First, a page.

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Resolution 2009/10: Concerning education in developing countries watch

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    This has to go to the vote by the end of the weekend so if the GA is ready for this to be the final draft, I'll put it to the vote. Contact me or post here
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    Mexico supports this resolution but questions the incentives of international students studying in developing countries and who has the money to provide grants and bursaries to them.
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    (Original post by Joseph90)
    Mexico supports this resolution but questions the incentives of international students studying in developing countries and who has the money to provide grants and bursaries to them.
    If organizations such as UNESCO, the World Bank and UNICEF have more funds, then we can increase our sponsorship educational collaboration between countries for the benefit of everyone.
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    The Republic of South Africa supports this resolution, especially if it can be used to help eduction in our own country.
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    Since colonialism, Guyana learnt the importance of education from the British, which is why we spend around 8.3% of our GDP on education and we are one of the few countries who spend this amount. Our education system has also been going through considerable reform since the mid 90s. We have managed to subsidise education in primary schools and secondary schools and our literacy rate is now at 92%. It is still a struggle however to provide some basic resources for some secondary schools. Also, for significant amounts of the guyanese population who cannot read, it is a massive factor in their unemployability.

    We have always pushed education as a tool out of poverty here in Guyana and so we fully support the treaty, especially if it can aid our current education reform.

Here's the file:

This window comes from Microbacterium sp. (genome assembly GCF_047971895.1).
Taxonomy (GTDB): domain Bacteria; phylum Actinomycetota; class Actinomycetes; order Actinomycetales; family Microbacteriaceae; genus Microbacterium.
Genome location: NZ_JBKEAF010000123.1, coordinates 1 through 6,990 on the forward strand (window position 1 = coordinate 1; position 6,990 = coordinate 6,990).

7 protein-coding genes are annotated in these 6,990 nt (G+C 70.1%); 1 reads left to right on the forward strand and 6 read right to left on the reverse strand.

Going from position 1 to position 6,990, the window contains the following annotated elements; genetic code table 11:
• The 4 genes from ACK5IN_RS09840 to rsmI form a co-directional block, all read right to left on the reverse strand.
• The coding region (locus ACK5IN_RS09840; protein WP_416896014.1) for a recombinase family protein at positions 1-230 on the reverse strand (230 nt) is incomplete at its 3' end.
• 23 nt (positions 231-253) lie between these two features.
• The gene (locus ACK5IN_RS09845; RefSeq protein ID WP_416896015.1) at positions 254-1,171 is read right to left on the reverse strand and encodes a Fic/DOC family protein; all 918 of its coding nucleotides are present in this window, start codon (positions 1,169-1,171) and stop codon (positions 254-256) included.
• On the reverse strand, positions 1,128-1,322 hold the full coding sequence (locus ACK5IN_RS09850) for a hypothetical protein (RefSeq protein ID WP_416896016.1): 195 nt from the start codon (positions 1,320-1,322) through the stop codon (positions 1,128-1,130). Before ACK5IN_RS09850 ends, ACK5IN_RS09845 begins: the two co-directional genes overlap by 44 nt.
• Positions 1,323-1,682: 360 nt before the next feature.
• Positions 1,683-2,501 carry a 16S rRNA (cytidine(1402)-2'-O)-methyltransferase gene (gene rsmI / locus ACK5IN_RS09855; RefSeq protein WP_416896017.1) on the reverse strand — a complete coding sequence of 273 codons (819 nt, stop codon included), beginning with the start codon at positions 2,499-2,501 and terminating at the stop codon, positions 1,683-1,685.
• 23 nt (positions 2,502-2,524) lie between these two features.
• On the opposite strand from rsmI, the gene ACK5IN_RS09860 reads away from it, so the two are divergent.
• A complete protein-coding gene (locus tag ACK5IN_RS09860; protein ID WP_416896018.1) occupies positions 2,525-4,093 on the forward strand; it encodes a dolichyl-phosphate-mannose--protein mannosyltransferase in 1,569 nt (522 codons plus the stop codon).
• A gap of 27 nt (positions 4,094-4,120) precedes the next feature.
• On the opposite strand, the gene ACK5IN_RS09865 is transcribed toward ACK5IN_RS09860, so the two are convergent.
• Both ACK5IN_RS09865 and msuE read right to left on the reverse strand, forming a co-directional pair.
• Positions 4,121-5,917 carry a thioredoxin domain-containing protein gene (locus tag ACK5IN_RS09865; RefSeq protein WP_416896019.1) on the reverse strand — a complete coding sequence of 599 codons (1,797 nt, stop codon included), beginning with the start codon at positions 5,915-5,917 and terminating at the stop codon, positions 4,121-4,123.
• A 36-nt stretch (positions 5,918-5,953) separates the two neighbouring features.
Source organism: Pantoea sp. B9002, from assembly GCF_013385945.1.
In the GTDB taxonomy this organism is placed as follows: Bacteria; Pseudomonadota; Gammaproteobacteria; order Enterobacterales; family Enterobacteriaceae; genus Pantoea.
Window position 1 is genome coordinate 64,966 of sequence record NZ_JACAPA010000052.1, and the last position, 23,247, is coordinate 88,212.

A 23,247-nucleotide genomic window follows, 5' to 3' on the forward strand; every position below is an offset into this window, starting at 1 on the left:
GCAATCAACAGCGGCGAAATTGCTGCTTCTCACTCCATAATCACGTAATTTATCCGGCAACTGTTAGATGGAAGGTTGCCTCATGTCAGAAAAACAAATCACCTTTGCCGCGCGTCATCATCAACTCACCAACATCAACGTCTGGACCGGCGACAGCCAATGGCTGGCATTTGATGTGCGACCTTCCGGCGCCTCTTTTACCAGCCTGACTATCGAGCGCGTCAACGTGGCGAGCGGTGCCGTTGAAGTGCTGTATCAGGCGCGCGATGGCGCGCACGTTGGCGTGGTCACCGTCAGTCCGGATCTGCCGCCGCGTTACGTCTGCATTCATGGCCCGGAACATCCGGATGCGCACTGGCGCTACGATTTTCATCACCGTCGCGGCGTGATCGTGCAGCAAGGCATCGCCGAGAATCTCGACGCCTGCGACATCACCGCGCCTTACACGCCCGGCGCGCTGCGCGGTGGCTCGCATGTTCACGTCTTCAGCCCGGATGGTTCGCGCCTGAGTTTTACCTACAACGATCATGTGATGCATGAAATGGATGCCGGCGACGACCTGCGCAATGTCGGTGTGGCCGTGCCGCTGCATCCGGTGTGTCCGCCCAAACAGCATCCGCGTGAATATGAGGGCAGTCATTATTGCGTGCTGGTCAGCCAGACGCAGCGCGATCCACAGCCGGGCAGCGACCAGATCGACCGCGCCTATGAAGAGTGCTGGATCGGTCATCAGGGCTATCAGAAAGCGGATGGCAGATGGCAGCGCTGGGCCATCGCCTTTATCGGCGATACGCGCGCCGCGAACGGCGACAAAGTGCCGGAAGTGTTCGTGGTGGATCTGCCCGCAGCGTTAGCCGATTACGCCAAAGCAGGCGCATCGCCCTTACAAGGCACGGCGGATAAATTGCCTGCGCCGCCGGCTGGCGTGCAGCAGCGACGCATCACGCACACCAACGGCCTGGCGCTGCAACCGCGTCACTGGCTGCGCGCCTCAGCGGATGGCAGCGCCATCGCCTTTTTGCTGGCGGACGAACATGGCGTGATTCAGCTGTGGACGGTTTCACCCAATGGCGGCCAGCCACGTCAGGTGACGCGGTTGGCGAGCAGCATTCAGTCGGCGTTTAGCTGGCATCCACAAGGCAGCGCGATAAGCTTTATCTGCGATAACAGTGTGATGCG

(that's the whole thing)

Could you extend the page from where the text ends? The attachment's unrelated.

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    (Original post by History-Boy)
    The Republic of South Africa supports this resolution, especially if it can be used to help eduction in our own country.
    The World Bank thanks the Republic of South Africa for her support of the resolution.
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    (Original post by natty_d)
    Since colonialism, Guyana learnt the importance of education from the British, which is why we spend around 8.3% of our GDP on education and we are one of the few countries who spend this amount. Our education system has also been going through considerable reform since the mid 90s. We have managed to subsidise education in primary schools and secondary schools and our literacy rate is now at 92%. It is still a struggle however to provide some basic resources for some secondary schools. Also, for significant amounts of the guyanese population who cannot read, it is a massive factor in their unemployability.

    We have always pushed education as a tool out of poverty here in Guyana and so we fully support the treaty, especially if it can aid our current education reform.
    The World Bank congratulates Guyana for the achievements in their education system. We're keen to work closely with you to further improve your literacy rate and the standard of education at all ages.
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    Brazil will vote "yes" to this resolution.
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    During the Second Liberian Civil war, there was a pupil-teacher ratio of 36:1, and despite education being compulsory from the ages of six to sixteen, 46.6% of adults were illiterate (30% males, 63% females). Consequently, the education of females has become particularly important to the government of Liberia.

    Since the end of the civil war, the government (partnered with UNICEF) has made it a priority to educate women and girls in hopes of encouraging peace and development to conquer poverty. Subsequently, we have:

    -provided free and compulsory primary school and reducing secondary school fees by 50 per cent
    -promoted adult literacy
    -made sexual abuse and the understanding of individual rights the core of our education system [OOC I can't seem to get the right wording on this one...? /OOC]

    Post-secondary education is expensive in Liberia, and unfortunately only the most privileged students can afford to attend. Consequently, we are in the midst of reconstructing the system in hopes that all students will have equal access and opportunity to attend university. With the help of (further) funding from UNICEF, UNESCO and the World Bank, this may be possible.

    The Republic of Liberia is in support of this resolution.
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    The Republic of Turkey agrees with the points mentioned in this treaty and has voted in favour of it.
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    Mauritius thanks everyone who has voted.

    [ooc]Especially since everyone so far has voted yes.

    :cool: [/ooc]
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    [OOC: how did I miss this thread for a whole week...?]
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    Bulgaria is very glad this passed unanimiously
 
 
 
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